- Published on 22 November 2015
The Treasury boss, Hon. Patrick Chinamasa delivered the country’s Mid Tem Fiscal Policy Review last Thursday. The review came at a time where expectations are high to address unemployment that has been further fuelled by the recent loosening of labour laws, amid banning of vendors in the CBD.
The Zimbabwe National Chamber of Commerce [ZNCC] notes with concern the ever widening budget deficit with second half revenue sitting on $US 1.8 billion whilst expenditures breached the US$2.118billion mark. We are worrying on how this budget deficit will be financed, if the government is to borrow to plug this gap, at what cost to the fiscus is it going to secure the funds or what return to the shareholders if banks are funding the gap. Generally speaking, treasury bills averaging 2% per annum is certainly not a funding mechanism to talk about. This compels us to push for the urgent restructuring of parastatals as the opportunity cost of missing revenue from government enterprises is becoming much more felt as we move into the distant from the time we officially dollarized.
- ZNCC notes with concern that GDP growth rate now pegged at 1,5% has drastically plummeted by half from the initial projections of 3,2%, while government revenue forecast had been revised to US$3.6 billion from US$3.99billion with a forecast fiscal deficit of US$400 million.
- A negative balance of payment also poses a threat to any possibility of returning to our own local currency. When the trade deficit widens, it implies the economy will find it difficult to sustain its own currency regime. Though exports grew by a mere 0.4% to US$1.3billion, imports spiked up by 2% to US$3.1billion.
- How the gap is to be slashed can only be a long term process, even though they was an increase in surtax on second hand vehicles from 25% to 35%, the ban on importation of second hand clothes and the removal of basic goods from the travellers rebate, this might not be a sufficient revenue raising mechanism to close the gap going forward. However we raise concern that the blanket ban of second hand clothes will have an adverse impact on the poor and unemployed who can’t afford to purchase new clothe in the formal sector.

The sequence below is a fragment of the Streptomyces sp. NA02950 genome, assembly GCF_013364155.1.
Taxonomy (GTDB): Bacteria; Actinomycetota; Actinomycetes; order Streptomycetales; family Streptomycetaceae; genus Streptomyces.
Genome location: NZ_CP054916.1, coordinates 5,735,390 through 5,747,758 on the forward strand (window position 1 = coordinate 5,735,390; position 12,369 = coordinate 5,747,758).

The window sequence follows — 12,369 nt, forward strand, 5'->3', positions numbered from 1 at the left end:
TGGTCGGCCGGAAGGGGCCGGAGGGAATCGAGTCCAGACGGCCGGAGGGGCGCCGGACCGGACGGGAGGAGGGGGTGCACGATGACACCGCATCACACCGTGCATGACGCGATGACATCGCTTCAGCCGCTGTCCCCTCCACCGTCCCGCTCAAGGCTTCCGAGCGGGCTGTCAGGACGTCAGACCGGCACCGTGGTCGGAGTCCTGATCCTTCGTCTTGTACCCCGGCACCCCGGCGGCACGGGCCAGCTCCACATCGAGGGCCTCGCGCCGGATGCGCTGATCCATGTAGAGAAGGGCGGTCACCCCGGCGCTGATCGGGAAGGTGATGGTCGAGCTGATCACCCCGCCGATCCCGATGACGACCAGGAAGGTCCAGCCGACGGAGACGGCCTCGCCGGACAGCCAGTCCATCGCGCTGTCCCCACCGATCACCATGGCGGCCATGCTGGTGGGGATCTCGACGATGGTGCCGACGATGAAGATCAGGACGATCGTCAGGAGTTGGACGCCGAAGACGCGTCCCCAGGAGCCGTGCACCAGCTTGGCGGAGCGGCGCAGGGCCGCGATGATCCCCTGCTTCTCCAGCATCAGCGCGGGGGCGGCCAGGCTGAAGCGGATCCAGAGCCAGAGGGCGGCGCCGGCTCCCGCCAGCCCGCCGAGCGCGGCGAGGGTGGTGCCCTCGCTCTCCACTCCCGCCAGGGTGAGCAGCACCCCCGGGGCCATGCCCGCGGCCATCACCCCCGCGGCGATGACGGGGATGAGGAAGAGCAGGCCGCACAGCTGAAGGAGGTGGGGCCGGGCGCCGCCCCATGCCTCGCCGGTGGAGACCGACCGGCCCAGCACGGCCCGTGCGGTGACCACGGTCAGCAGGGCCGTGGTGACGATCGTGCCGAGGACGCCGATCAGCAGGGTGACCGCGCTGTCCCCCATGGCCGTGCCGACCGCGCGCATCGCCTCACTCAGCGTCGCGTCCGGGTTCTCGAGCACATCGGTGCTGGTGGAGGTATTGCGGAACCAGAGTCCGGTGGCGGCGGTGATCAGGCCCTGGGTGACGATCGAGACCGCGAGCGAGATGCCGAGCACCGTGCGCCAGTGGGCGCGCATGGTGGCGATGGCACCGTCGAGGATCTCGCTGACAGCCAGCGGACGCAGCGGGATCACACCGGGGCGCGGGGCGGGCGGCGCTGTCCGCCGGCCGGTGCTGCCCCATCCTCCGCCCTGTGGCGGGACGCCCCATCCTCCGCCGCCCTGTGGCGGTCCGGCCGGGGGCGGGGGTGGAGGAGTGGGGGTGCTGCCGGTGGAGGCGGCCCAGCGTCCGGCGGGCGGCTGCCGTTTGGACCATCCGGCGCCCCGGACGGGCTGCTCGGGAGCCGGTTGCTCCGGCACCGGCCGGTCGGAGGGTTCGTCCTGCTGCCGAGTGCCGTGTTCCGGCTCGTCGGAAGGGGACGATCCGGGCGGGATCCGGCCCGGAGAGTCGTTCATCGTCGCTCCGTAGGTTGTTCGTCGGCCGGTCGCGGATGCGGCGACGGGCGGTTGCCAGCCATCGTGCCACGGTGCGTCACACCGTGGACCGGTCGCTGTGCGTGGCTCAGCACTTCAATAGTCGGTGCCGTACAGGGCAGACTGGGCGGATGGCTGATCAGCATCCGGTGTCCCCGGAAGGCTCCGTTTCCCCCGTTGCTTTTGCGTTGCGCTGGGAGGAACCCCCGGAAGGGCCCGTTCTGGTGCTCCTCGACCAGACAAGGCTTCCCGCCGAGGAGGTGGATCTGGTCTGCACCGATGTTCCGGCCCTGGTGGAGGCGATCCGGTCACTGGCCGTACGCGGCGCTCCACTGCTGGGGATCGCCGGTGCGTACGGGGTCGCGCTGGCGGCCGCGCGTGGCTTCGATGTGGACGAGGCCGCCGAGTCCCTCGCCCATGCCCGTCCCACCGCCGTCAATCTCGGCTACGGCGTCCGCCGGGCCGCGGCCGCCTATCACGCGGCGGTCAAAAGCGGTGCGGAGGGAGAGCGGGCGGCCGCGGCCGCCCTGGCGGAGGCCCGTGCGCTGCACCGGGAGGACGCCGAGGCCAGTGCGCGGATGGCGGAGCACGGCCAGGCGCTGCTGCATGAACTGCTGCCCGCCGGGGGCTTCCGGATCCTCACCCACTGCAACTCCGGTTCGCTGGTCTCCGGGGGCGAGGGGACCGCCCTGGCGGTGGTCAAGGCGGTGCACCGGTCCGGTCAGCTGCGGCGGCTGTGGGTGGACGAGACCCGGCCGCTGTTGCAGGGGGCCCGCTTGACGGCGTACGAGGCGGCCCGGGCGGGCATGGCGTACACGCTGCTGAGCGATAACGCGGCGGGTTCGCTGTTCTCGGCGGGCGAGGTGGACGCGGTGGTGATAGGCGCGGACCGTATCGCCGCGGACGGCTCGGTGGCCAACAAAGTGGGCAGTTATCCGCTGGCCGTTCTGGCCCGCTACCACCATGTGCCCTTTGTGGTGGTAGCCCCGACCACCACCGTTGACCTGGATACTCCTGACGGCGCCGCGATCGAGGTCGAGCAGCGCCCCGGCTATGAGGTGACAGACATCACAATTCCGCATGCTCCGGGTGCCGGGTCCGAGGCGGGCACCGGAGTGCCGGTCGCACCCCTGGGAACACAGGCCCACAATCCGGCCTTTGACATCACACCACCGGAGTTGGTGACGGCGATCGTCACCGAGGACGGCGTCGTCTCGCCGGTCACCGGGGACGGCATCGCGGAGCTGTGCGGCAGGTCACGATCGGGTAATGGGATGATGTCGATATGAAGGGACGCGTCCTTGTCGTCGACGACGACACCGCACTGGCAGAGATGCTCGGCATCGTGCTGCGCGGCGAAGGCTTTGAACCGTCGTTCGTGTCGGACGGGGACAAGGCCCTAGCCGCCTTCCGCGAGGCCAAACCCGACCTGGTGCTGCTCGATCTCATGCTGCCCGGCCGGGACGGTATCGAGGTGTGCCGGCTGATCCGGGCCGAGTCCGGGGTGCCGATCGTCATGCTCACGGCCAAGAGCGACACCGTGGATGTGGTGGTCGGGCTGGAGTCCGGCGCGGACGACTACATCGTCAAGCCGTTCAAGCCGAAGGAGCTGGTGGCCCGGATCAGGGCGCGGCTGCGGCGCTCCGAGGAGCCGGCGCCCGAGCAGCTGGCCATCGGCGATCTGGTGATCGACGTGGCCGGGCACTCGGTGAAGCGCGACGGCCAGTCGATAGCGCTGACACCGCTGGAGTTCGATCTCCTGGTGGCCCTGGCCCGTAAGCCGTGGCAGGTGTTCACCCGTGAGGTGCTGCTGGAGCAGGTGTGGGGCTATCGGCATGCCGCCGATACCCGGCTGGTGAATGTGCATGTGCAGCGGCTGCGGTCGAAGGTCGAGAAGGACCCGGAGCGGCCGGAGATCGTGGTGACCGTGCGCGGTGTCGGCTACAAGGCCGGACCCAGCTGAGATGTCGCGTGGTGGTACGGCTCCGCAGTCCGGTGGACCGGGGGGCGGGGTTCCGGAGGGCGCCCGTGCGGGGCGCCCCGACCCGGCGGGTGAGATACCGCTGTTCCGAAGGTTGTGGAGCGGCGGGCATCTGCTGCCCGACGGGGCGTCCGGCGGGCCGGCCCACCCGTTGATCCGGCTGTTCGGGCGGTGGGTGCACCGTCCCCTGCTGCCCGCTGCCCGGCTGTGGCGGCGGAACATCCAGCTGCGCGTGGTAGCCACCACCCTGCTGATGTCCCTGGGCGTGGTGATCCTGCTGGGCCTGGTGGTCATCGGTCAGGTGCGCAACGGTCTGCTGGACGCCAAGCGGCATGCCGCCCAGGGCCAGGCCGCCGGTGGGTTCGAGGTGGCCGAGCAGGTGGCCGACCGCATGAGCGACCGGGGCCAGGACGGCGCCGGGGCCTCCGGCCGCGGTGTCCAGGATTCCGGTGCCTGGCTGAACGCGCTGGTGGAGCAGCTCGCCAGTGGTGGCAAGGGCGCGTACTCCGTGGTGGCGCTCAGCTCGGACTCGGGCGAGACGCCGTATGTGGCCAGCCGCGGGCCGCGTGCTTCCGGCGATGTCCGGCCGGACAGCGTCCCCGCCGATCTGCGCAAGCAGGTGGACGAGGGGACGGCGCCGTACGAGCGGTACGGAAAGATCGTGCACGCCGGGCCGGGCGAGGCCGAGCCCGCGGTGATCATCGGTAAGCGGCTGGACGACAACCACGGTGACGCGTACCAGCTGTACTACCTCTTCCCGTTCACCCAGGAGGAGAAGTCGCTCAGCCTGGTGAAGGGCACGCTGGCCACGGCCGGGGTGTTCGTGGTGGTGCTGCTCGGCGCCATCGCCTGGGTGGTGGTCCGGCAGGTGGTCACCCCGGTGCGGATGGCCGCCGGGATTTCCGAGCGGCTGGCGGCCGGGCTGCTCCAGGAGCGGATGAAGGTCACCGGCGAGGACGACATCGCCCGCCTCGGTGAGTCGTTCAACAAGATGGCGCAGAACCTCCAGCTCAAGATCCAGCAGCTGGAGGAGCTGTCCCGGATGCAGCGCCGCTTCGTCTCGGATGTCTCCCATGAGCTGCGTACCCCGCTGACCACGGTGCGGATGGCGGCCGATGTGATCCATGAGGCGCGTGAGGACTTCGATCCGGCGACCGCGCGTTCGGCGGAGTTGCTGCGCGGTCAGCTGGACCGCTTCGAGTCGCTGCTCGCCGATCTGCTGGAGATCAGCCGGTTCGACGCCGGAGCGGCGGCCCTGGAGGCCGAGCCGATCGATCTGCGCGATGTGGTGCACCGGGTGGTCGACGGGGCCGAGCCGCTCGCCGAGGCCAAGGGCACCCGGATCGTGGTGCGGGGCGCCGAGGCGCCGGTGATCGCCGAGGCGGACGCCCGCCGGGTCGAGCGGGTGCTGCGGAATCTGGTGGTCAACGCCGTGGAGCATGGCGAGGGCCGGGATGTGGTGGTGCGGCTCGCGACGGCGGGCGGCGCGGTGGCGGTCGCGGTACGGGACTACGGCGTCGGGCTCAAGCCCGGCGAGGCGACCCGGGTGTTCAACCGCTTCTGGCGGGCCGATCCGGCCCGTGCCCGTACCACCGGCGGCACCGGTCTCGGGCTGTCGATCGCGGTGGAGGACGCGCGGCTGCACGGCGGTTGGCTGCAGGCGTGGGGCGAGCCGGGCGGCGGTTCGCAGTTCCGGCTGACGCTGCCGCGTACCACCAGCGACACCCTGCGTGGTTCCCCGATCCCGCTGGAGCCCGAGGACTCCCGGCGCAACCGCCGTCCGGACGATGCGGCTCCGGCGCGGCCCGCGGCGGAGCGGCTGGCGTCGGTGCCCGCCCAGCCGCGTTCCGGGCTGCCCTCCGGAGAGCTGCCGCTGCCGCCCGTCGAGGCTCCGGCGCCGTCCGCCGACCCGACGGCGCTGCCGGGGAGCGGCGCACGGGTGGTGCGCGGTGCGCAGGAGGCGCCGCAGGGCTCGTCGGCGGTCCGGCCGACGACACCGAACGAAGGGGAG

- The Mid term statement highlights that the prevailing usurious lending rates are delaying the recovery of the manufacturing sector, given that the cost of credit is toxic. We compel the government to expedite the process of negotiating cheaper lines of credit and embracing the value chain systems by not funding hopeless companies which can only be a drain to the fiscus.
- Non perfoming parastatals have ‘amazing’ salary accruals with the NRZ owing $140 million, Air Zim about $136.4million and GMB owing about $20 million. Such a state significantly renders these parastatals technically insolvent. The state needs to take urgent steps to reform such parastatals given that even the ZIMASSET document is premised on the efficiency of these state enterprises. A bloated cum unsustainable current expenditure is definitely a function of government’s unnecessary pressure to bail out the perennially unprofitable state owned enterprises.
- Civil service retrenchments is a convenient option but we do not see it as a permanent solution to reducing government expenditure to 40% of GDP, however the entire retrenchment exercise must be treated with caution as it can further strain the already unimpressive tripartite relationships amongst government, labour and business.
- This budget review comes out quite strongly on taxes and much weaker on reforms. There is an urgent need to strengthen the management framework in parastatals, local authorities and government departments if we really care about sustainable recovery of the private sector. Duties and flexible labour laws alone may allow companies to leave for now in order to die another day.
- The proposed electricity tarrif reduction from 12,76 cents/kWh to match the regional levels should lower the cost of production for local manufacturers of both food and non food items. In addition, the mining sector, whose major cost of production is energy, stands to also benefit from this tarrif reduction. Such companies include Delta, Innscor, Dairibord, Bindura, Nickel, Rio Zim, Hwange Colliery and other manufacturers.
- Reintroduction of duties on various selected food items protects the food processing companies such as Dairibord, Innscor, and Colcom etc. There however is a downward risk to this. There is likely to be a insignificant cost push inflation in the short to medium term for these basic goods. Unless they are inelastic, we should witness a slight drop in sales volumes of the retail companies.